Burn-pile leads to arsenic poisoning
By Cat Barr, PhD
Fifteen crossbred calves were placed in a pasture with a burn-pile. The day after they were provided with Johnson grass hay, one calf was found dead. Two days later, three calves were walking abnormally and had diarrhea. Feces from those calves was submitted to the Texas A&M Veterinary Medical Diagnostic Laboratory (TVMDL) for testing. Fecal parasite exams yielded negative results. Blood drawn from two other heifers, also submitted to TVMDL for testing, contained 1.20 and 0.81 ppm arsenic. Blood arsenic levels over 0.17 ppm indicate acute arsenic poisoning. Assuming the source was the burn-pile, the arsenic could have come from treated lumber or from old pesticide formulations that were thought to have been destroyed by fire.
Since the 1940s, many outdoor structures have been built using pressure-treated lumber, processed with chromated copper arsenate (CCA). CCA-treated lumber was banned from residential use in 2003, but existing structures were deemed not to cause unreasonable risk to the public. CCA-treated lumber is still used for commercial, industrial, and some agricultural purposes. Producers should be aware that for disposal purposes, burning old structures made with CCA-treated wood is not sufficient to get rid of the arsenic. Additional disposal methods, such as burying the ashes, may be helpful in preventing livestock poisonings.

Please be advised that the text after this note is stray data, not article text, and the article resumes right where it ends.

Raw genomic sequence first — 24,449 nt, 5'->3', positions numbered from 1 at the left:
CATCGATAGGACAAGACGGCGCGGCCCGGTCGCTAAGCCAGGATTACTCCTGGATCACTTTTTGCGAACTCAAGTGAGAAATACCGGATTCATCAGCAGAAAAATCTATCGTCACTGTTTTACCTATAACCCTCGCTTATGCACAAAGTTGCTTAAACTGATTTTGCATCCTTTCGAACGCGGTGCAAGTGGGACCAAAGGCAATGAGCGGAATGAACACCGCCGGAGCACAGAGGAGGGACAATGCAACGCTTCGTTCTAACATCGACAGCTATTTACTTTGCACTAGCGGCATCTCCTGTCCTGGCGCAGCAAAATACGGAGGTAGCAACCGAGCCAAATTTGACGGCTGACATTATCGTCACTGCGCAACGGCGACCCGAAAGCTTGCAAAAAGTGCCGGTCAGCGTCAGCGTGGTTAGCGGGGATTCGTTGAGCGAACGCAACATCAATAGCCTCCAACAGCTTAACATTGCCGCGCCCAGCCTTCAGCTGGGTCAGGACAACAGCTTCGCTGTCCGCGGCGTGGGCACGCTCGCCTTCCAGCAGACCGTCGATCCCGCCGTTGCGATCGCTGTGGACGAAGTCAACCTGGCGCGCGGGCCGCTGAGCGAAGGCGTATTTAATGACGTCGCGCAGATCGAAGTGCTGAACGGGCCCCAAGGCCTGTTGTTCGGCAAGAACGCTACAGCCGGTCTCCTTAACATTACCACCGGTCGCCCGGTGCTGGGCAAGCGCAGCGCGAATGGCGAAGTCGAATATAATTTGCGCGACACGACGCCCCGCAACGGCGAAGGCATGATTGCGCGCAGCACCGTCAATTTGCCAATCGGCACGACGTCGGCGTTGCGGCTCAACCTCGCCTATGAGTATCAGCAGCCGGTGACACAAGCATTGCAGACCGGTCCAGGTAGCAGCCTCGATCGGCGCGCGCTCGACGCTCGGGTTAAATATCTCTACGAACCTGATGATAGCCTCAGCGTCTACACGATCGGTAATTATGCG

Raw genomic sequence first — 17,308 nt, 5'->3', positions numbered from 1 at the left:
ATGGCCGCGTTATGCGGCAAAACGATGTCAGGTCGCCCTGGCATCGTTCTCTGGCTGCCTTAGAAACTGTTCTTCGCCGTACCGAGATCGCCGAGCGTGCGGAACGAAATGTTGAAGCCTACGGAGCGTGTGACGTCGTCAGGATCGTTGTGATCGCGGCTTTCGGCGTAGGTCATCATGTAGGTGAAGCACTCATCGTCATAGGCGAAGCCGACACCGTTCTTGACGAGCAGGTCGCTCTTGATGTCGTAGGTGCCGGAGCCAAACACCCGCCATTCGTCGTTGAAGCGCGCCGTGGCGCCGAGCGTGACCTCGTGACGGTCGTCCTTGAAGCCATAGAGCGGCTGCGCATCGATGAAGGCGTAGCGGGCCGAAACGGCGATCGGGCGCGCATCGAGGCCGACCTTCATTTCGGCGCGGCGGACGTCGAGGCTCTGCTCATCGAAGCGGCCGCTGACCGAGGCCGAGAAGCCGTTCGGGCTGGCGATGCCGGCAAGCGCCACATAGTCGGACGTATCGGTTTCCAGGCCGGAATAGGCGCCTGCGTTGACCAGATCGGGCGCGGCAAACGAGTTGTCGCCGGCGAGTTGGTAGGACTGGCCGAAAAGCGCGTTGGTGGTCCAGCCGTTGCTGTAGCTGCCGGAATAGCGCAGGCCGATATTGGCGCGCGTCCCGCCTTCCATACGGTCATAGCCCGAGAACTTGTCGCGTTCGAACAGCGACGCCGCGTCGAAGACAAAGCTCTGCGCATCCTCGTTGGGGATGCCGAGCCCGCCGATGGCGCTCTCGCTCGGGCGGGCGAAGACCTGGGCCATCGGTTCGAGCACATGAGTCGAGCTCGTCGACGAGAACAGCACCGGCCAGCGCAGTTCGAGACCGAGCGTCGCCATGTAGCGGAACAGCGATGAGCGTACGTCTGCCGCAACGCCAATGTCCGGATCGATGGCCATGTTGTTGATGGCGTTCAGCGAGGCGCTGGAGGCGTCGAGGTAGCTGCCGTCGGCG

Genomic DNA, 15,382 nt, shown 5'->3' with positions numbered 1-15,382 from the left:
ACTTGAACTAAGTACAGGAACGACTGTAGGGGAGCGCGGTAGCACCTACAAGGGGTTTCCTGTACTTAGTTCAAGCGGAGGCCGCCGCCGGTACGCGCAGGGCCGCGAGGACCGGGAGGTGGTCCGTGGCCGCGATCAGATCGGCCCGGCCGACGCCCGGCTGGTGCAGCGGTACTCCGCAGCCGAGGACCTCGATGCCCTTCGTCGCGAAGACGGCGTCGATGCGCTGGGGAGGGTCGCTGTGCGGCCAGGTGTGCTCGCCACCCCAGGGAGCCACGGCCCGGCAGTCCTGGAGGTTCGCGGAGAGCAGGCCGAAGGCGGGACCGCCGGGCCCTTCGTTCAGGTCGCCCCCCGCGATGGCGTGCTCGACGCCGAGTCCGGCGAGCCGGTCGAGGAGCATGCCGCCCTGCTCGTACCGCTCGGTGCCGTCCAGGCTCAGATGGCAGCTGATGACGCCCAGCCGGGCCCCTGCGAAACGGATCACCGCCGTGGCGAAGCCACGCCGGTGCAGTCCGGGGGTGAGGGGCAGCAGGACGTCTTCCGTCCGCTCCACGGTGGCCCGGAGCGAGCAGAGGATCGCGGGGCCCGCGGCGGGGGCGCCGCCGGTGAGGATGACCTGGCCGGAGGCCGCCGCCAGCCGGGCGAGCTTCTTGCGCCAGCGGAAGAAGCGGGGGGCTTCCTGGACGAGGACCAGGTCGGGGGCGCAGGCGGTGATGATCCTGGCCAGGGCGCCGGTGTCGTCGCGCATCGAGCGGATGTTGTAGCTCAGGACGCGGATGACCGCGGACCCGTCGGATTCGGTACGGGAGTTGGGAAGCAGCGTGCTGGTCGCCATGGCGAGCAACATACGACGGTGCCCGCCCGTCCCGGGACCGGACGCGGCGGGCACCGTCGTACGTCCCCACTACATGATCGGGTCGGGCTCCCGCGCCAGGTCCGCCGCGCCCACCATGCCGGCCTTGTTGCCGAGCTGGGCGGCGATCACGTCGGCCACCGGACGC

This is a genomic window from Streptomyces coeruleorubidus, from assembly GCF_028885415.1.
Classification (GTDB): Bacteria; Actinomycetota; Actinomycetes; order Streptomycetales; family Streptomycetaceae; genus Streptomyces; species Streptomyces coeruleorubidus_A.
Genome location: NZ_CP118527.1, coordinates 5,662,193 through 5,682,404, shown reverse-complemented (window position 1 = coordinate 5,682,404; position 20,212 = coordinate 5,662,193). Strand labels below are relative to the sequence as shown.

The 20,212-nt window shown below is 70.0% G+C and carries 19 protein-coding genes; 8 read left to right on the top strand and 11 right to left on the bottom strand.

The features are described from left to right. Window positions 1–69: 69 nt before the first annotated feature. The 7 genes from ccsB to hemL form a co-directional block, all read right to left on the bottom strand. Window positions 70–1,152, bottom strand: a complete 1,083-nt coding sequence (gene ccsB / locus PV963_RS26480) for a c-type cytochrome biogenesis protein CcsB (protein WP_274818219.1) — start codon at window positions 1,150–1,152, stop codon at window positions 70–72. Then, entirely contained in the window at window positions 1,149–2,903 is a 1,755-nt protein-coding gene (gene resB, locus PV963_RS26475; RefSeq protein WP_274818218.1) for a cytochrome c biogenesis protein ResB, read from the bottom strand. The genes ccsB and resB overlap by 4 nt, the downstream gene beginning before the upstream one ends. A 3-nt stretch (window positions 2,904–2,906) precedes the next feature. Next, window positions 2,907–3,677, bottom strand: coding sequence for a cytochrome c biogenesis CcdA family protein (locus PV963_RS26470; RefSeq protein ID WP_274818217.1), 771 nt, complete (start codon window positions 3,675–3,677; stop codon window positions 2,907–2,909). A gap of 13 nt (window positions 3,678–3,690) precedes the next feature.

Discarded automotive batteries and their lead battery plates may be additional sources of livestock poisonings. Even though their casings may have been destroyed by fire, lead battery plates still have the potential to poison livestock. For example, calves will find and chew on lead battery plates, resulting in lead poisoning. A calf that appears blind, or has an ear twitch, starts head-pressing or becomes aggressive could be lead poisoned. Whole blood (EDTA) is the best sample to submit for diagnostic testing.
To learn more about this case, contact Dr. Cat Barr, Veterinary Toxicologist at the College Station laboratory. For more information about TVMDL’s test catalog and services, visit tvmdl.tamu.edu or call 1.888.646.5623.